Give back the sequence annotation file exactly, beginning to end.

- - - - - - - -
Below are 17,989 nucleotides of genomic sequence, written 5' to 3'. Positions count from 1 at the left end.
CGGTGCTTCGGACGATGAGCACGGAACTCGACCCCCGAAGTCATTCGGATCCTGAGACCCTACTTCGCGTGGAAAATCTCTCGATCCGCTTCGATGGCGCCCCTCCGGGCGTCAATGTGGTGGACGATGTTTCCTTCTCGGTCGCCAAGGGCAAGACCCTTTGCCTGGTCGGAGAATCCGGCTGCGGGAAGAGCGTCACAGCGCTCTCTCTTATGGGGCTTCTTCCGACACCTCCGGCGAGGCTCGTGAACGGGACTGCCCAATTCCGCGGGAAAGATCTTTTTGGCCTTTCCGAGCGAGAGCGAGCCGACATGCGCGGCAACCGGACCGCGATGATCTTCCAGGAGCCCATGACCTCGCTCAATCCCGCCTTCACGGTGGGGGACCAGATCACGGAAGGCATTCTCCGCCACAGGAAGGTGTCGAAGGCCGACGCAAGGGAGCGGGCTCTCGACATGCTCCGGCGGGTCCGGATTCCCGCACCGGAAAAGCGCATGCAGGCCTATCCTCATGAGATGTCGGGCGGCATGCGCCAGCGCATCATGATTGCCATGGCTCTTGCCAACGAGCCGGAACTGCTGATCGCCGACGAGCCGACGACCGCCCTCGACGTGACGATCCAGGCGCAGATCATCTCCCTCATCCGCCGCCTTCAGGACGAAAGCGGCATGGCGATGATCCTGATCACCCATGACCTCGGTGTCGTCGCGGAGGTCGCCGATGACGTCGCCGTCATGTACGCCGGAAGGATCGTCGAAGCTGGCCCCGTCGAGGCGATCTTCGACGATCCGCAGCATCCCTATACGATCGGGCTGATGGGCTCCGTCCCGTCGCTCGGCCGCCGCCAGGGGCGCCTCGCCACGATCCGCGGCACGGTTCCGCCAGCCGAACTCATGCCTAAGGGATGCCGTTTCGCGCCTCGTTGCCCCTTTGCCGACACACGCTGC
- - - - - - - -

Below are 17,989 nucleotides of genomic sequence, written 5' to 3'. Positions count from 1 at the left end.
CGGTGCTTCGGACGATGAGCACGGAACTCGACCCCCGAAGTCATTCGGATCCTGAGACCCTACTTCGCGTGGAAAATCTCTCGATCCGCTTCGATGGCGCCCCTCCGGGCGTCAATGTGGTGGACGATGTTTCCTTCTCGGTCGCCAAGGGCAAGACCCTTTGCCTGGTCGGAGAATCCGGCTGCGGGAAGAGCGTCACAGCGCTCTCTCTTATGGGGCTTCTTCCGACACCTCCGGCGAGGCTCGTGAACGGGACTGCCCAATTCCGCGGGAAAGATCTTTTTGGCCTTTCCGAGCGAGAGCGAGCCGACATGCGCGGCAACCGGACCGCGATGATCTTCCAGGAGCCCATGACCTCGCTCAATCCCGCCTTCACGGTGGGGGACCAGATCACGGAAGGCATTCTCCGCCACAGGAAGGTGTCGAAGGCCGACGCAAGGGAGCGGGCTCTCGACATGCTCCGGCGGGTCCGGATTCCCGCACCGGAAAAGCGCATGCAGGCCTATCCTCATGAGATGTCGGGCGGCATGCGCCAGCGCATCATGATTGCCATGGCTCTTGCCAACGAGCCGGAACTGCTGATCGCCGACGAGCCGACGACCGCCCTCGACGTGACGATCCAGGCGCAGATCATCTCCCTCATCCGCCGCCTTCAGGACGAAAGCGGCATGGCGATGATCCTGATCACCCATGACCTCGGTGTCGTCGCGGAGGTCGCCGATGACGTCGCCGTCATGTACGCCGGAAGGATCGTCGAAGCTGGCCCCGTCGAGGCGATCTTCGACGATCCGCAGCATCCCTATACGATCGGGCTGATGGGCTCCGTCCCGTCGCTCGGCCGCCGCCAGGGGCGCCTCGCCACGATCCGCGGCACGGTTCCGCCAGCCGAACTCATGCCTAAGGGATGCCGTTTCGCGCCTCGTTGCCCCTTTGCCGACACACGCTGC